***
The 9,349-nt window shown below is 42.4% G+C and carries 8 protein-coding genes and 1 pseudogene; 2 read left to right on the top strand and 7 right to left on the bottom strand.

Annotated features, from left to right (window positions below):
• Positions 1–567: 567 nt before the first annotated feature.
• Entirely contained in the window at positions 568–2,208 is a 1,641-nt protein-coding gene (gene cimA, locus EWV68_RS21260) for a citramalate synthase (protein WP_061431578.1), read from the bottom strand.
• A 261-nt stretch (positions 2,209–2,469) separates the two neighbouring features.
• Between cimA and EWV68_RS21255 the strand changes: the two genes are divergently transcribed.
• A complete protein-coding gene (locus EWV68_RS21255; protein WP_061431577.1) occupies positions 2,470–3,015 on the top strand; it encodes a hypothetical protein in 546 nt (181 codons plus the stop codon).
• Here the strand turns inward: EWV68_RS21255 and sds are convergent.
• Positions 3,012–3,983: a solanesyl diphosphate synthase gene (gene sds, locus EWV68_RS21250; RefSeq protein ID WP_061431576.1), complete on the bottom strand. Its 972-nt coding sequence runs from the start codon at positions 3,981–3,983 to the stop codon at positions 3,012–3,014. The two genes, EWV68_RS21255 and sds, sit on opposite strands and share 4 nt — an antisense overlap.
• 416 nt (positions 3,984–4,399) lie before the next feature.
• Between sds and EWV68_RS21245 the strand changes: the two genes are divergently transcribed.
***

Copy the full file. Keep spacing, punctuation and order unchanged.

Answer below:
The 9,349-nt window shown below is 42.4% G+C and carries 8 protein-coding genes and 1 pseudogene; 2 read left to right on the top strand and 7 right to left on the bottom strand.

Annotated features, from left to right (window positions below):
• Positions 1–567: 567 nt before the first annotated feature.
• Entirely contained in the window at positions 568–2,208 is a 1,641-nt protein-coding gene (gene cimA, locus EWV68_RS21260) for a citramalate synthase (protein WP_061431578.1), read from the bottom strand.
• A 261-nt stretch (positions 2,209–2,469) separates the two neighbouring features.
• Between cimA and EWV68_RS21255 the strand changes: the two genes are divergently transcribed.
• A complete protein-coding gene (locus EWV68_RS21255; protein WP_061431577.1) occupies positions 2,470–3,015 on the top strand; it encodes a hypothetical protein in 546 nt (181 codons plus the stop codon).
• Here the strand turns inward: EWV68_RS21255 and sds are convergent.
• Positions 3,012–3,983: a solanesyl diphosphate synthase gene (gene sds, locus EWV68_RS21250; RefSeq protein ID WP_061431576.1), complete on the bottom strand. Its 972-nt coding sequence runs from the start codon at positions 3,981–3,983 to the stop codon at positions 3,012–3,014. The two genes, EWV68_RS21255 and sds, sit on opposite strands and share 4 nt — an antisense overlap.
• 416 nt (positions 3,984–4,399) lie before the next feature.
• Between sds and EWV68_RS21245 the strand changes: the two genes are divergently transcribed.